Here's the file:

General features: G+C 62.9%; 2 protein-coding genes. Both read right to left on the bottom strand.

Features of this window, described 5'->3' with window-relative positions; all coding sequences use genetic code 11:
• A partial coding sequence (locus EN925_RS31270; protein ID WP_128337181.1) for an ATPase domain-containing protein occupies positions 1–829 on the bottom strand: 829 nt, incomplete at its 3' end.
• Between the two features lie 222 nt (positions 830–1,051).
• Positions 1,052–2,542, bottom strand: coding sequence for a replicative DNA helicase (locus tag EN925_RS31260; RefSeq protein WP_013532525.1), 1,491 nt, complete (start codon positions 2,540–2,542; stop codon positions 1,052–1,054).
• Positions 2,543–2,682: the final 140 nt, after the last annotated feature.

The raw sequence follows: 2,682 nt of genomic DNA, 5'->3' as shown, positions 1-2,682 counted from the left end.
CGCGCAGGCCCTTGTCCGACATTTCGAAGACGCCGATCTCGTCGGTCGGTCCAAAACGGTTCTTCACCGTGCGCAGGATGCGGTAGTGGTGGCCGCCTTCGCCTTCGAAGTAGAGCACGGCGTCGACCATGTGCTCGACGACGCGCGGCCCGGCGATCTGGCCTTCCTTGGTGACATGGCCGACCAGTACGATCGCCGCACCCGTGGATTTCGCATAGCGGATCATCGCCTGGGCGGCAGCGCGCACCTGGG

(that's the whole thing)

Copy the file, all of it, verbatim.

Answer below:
General features: G+C 62.9%; 2 protein-coding genes. Both read right to left on the bottom strand.

Features of this window, described 5'->3' with window-relative positions; all coding sequences use genetic code 11:
• A partial coding sequence (locus EN925_RS31270; protein ID WP_128337181.1) for an ATPase domain-containing protein occupies positions 1–829 on the bottom strand: 829 nt, incomplete at its 3' end.
• Between the two features lie 222 nt (positions 830–1,051).
• Positions 1,052–2,542, bottom strand: coding sequence for a replicative DNA helicase (locus tag EN925_RS31260; RefSeq protein WP_013532525.1), 1,491 nt, complete (start codon positions 2,540–2,542; stop codon positions 1,052–1,054).
• Positions 2,543–2,682: the final 140 nt, after the last annotated feature.

The raw sequence follows: 2,682 nt of genomic DNA, 5'->3' as shown, positions 1-2,682 counted from the left end.
CGCGCAGGCCCTTGTCCGACATTTCGAAGACGCCGATCTCGTCGGTCGGTCCAAAACGGTTCTTCACCGTGCGCAGGATGCGGTAGTGGTGGCCGCCTTCGCCTTCGAAGTAGAGCACGGCGTCGACCATGTGCTCGACGACGCGCGGCCCGGCGATCTGGCCTTCCTTGGTGACATGGCCGACCAGTACGATCGCCGCACCCGTGGATTTCGCATAGCGGATCATCGCCTGGGCGGCAGCGCGCACCTGGG